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I have a problem with the proof of the following exercise.

Define the circle of radius $r \gt 0$ around a point c $ \in $ $H^2$ as

$C_r(c)= \; \{x \in H^2 \mid d(c,x)=r\}$ where d($\cdot$,$\cdot$) denotes the hyperbolic distance. Find the length of $C_r(c)$.

My way to solve this was as follows:

Consider the hyperboloid model. Let ($\cdot$,$\cdot$) denote the usual euclidean scalar product. Let $\langle\,\cdot,\cdot\rangle$ denote the Lorentz scalar product. Let O(2,1) denote the Lorentz Group.

It is sufficient to consider circles with center c=(0,0,1). Otherwise we apply a suitable transformation T $\in$ O(2,1). Then $C_r(c)$ can be written as $C_r(c)=H^2 \cap E$ where $E= \; \{x \in H^2 \mid \langle\,c,x\rangle=-cosh(r)\}$ is a plane.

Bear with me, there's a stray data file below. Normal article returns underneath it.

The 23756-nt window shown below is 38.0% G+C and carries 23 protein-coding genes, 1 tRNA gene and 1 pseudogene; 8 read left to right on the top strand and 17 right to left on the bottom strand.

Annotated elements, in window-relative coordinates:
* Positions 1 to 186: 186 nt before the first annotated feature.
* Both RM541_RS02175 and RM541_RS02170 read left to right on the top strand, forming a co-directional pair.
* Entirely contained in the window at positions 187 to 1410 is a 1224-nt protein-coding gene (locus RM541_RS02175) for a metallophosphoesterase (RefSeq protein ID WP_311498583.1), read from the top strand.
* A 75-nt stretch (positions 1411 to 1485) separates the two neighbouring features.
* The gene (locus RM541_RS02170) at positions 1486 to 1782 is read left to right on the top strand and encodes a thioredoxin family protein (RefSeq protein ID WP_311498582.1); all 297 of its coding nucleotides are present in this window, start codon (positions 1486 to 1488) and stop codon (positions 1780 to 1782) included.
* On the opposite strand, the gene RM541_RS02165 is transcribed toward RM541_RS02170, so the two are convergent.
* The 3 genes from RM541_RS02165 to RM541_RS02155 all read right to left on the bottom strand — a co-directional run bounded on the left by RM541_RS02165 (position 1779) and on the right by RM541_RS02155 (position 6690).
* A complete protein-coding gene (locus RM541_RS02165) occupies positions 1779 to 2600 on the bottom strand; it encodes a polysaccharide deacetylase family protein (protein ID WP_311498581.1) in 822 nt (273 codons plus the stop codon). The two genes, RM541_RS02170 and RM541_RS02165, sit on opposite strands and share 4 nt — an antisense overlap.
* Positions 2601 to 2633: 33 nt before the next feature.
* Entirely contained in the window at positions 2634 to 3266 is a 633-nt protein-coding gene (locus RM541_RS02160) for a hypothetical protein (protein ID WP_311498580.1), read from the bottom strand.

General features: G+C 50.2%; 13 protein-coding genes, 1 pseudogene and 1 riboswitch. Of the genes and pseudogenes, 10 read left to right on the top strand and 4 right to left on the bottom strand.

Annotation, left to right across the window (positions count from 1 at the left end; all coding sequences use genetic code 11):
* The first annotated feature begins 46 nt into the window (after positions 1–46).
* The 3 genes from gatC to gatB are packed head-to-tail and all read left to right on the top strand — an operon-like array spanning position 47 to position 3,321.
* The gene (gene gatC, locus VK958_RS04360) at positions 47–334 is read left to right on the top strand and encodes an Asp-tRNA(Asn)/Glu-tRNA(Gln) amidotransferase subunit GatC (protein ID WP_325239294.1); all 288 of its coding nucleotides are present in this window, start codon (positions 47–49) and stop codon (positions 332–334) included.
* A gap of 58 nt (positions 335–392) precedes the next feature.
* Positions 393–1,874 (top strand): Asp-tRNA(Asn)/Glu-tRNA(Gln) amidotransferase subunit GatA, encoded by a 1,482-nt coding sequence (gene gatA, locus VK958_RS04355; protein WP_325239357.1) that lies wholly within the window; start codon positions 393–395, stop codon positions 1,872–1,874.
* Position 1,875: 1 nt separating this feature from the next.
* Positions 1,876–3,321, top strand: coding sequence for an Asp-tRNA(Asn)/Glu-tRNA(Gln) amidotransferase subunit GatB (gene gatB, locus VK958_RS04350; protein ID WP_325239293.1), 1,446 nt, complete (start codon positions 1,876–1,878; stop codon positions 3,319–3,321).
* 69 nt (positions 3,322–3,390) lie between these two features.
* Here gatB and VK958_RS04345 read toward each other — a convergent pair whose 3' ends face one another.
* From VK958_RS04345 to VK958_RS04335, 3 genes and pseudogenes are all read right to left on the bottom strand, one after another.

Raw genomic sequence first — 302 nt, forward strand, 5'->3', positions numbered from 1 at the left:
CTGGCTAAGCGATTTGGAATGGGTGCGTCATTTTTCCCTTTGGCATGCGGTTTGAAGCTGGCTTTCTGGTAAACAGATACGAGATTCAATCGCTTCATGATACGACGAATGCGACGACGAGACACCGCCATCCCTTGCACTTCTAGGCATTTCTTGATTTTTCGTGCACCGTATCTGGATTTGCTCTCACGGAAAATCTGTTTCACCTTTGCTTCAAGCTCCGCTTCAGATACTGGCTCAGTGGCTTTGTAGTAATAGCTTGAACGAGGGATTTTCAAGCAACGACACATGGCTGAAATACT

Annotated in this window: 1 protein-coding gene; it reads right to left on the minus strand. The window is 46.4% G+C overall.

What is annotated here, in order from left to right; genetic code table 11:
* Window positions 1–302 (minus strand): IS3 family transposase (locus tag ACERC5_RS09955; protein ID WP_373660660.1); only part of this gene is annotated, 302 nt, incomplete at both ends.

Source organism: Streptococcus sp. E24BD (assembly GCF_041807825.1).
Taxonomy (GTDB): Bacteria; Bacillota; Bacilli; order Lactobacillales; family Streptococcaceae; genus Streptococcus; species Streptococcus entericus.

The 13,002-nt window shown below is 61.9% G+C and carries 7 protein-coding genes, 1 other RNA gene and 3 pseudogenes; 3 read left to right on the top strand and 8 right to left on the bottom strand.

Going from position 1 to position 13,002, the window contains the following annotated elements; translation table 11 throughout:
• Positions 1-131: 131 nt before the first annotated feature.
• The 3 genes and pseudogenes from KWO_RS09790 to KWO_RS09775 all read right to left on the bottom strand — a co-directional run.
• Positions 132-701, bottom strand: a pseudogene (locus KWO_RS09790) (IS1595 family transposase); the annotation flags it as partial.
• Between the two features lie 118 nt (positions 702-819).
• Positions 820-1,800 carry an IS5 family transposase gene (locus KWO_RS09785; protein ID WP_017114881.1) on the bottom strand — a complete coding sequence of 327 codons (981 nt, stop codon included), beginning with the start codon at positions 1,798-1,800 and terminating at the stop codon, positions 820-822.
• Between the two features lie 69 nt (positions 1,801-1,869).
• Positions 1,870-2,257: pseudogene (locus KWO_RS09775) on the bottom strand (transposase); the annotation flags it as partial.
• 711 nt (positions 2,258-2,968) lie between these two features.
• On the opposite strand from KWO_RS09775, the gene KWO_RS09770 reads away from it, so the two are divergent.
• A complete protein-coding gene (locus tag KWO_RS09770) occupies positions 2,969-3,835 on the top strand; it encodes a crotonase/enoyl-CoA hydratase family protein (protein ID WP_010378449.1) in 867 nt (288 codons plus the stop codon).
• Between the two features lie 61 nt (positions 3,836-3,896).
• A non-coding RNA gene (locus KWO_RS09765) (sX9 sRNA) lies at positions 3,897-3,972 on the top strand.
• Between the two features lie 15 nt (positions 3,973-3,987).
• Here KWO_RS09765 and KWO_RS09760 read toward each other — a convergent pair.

Consider the line $L= \; \{\lambda c \in H^2 \mid \lambda \in IR\}$. Define m:=$L \cap E$ Then m=$\lambda c$ for some $\lambda \in IR$. It follows $-cosh(r)=\langle\,c,m\rangle=\langle\,c,\lambda c\rangle=\lambda \langle\,c,c\rangle=-\lambda$.

Then we get for x $\in C_r(c)$ that

$||m-x||^2=(m-x,m-x)$

$=(\lambda c-x,\lambda c-x)$

$=cosh^2(r) \cdot (c,c)-2 cosh(r) \cdot (c,x)+(x,x)$

$=cosh^2(r) \cdot \langle\,c,c\rangle-2 cosh(r) \cdot \langle\,c,x\rangle+\langle\,x,x\rangle$

$=-cosh^2(r)+2cosh^2(r)-1=cosh^2(r)-1$

$=sinh^2(r)$.

Hence the circle $C_r(c)$ can be identified with the circle defined by the equation

$||m-x||=|sinh(r)|$ (1).

Since (1) defines a euclidean circle the length must be $2\pi \cdot sinh(r)$.

While the result is correct I am in doubt whether or not my arguments hold. The problem is that this proof assumes that there is an argument that the euclidean scalar product and the Lorentz scalar product can be identified in the setup I have created. Can this somehow be proven and my proof be salvaged or should I try something completely different?

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